Again I’m sorry, and I should know better, and I think on some level I do kind of know better. But I’m just all upset about this week’s Inspector Danger’s Crime Quiz because once again Werner Wejp-Olsen has come up with a minute bit of crime detection that I just can’t buy and this is far more important than everything else on my plate right now, including whether I actually finish a project for work. And at the risk of bringing the productivity of all of you to a screeching, crashing halt, I want you to see the strip and agree with me strongly that this is just daft.
And I’m sorry, no, I will not accept that somebody just happens to put his belt on the wrong way. No. That is not how belts work. I may have many legitimate questions about how belts can work, but this is not one that is in dispute. OK, they’re not legitimate questions I have; they’re more one little bit of nonsense that you could confuse a child with but not someone who’s looked at his or her pants.
(OK, here. Friction can’t make something cling vertically. But if someone’s standing up, their pants are clinging vertically to their body. And I majored in physics as an undergraduate and nobody addressed this nonsense contradiction, which is at least as big as the how-can-bumblebees-fly nonsense.)
In short, I do not see how anyone can be expected to get anything done when the comics are sharing lies about pants.
Look, I understand the conventions of the quick little crime-detection puzzle. It’s not like anyone should expect the deductive process of Slylock Fox knowing that it’s possible to drive a car with a flat tire if you’ve put the spare on to secure a conviction. Heck, there’s cases Columbo nailed that I’m pretty sure the District Attorney had to decline because they just wouldn’t hold up in court. But now, here, this week’s Inspector Danger’s Crime Quiz? I’m offended by the logic and I’m annoyed enough I’m ready to go over to Comic Strip Master Command and demand they tell me if they’ve ever had a typed-out deathbed fingering of the murderer because I’m just that annoyed and no I am not reacting inappropriate to this and if you say I am come closer where I can tell you how I’d spit at you if I could stand spitting. Also why do people who murder typewriter-owners never rip the last sheet of paper out? Come on, show some professionalism.
This has been nagging at me since last Monday. It’s the Inspector Danger’s Crime Quiz. It’s sort of a Slylock Fox for people who like a touch more narrative. Also to have the crime be murder a lot. Also for the victims to often be dot-com millionaires or academics. (The latter makes me feel a bit personally targeted, but the academics always give a hint who murdered them by, like, typing out the number of letters in their killer’s name or something like that. So they probably were terrible to their grad students, if any, and deserved it.) In last Monday’s installment cartoonist Werner Wejp-Olsen put Inspector Danger through one of his routine methods of criminal-catching: going somewhere, leaving, returning, and noticing something. It’s an old gimmick but it works surprisingly well. And here’s what he saw.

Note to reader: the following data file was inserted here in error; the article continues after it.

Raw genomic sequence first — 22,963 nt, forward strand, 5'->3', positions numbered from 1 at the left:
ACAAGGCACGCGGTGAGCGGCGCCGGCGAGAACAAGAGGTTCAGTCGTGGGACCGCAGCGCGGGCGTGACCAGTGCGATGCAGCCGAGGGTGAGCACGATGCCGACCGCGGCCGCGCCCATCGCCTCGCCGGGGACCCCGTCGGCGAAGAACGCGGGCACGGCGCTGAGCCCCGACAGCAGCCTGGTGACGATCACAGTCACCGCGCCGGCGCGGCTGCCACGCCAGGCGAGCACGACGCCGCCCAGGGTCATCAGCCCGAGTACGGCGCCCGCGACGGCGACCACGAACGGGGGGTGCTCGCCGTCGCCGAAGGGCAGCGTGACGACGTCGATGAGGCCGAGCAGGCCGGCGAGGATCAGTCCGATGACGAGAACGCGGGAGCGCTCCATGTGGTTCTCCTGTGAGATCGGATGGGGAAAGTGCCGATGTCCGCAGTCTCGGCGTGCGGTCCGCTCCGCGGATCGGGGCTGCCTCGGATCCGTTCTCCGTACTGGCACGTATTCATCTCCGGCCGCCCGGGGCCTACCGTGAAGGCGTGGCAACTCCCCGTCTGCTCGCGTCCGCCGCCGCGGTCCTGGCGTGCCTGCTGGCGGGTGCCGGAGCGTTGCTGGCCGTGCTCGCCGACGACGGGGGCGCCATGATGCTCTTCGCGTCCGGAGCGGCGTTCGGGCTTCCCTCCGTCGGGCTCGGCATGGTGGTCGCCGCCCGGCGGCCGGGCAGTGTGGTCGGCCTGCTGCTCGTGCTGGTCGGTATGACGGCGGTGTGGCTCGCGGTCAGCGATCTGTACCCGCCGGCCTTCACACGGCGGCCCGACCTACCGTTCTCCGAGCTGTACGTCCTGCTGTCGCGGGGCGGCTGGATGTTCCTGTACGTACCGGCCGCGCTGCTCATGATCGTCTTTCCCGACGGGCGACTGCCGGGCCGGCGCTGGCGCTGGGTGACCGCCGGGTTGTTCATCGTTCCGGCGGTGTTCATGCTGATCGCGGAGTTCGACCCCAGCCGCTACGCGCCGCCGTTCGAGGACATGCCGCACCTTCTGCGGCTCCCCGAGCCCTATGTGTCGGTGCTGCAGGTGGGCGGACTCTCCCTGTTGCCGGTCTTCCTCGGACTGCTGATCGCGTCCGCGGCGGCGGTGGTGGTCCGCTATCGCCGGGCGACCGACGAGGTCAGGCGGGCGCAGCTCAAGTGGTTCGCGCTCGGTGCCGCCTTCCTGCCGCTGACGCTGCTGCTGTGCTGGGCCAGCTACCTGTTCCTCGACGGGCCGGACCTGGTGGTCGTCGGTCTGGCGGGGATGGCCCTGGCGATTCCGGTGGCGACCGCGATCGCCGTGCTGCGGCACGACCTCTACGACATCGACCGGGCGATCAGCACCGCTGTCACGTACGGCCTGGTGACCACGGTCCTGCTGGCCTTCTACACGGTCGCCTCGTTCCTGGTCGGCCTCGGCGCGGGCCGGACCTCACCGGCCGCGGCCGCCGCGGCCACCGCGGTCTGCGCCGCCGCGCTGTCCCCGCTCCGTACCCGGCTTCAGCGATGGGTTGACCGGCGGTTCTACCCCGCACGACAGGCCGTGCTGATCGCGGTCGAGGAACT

I admit I am not a person who takes great care with domestic niceties. Yes, once, when I lived in an apartment I did have a doormat. And I did even take it once, when I had to move from that building to another owned by the same company just because the first building was collapsing and probably dangerously unstable and the floor tilted, probably, only about five degrees downhill, even if the size of the living room made it feel like it was eight or nine degrees. But I only took the doormat because the new apartment didn’t have one, and then I left it in the trunk of my car because lazy, until my sister ended up owning the car and I think she lost it when the car was in an accident that left it too damaged to bother repairing.
What I’m saying is, were I a fugitive, I’m not sure I would bother replacing my apartment-door doormats even if they were in terrible shape. And this one doesn’t even look that bad. But I’m not sure I’d have bouquets of flowers either, not without someone to nudge me into action. In which case I’d expect that someone to replace the flowers in a timely fashion because goodness knows I’d never notice.
And yet I appreciate that in Inspector Danger’s world, criminals on the run worry about whether their doormats are nice enough. And replace them in the hours after the detectives have been around. It suggests a world of depravity on the level of the Adam West Batman, where the greatest expressions of human depredation are, like, a squat fellow who quacks a lot and has many specialized umbrellas, and all their worst crimes are stuff like stealing an unusually large violin. Don’t you wish that was as bad as humans got?
I want to point out Werner Wejp-Olsen’s comic Inspector Danger’s Crime Quiz. It’s a nice little reasoning-puzzle feature for people who like Slylock Fox but are scared of Count Weirdly. This was Tuesday’s feature. Sidekick Alfie was sent on a bridge capable of supporting exactly 4,000 pounds of live weight and not a bit more, in a car with prisoner and cargo weighing exactly 4,000 pounds and not a bit more.
Inspector Danger is just counting on, like, a second car or a seagull or a leaf getting somewhere on the two-mile span and sending Sidekick Alfie to a watery doom, right? I’m not reading this wrong? I grant Alfie is no Max Mouse in terms of general usefulness or tendency not to be threatened with being eaten by a snake, but still. He wears a yellow trenchcoat, he deserves at least some respect for that.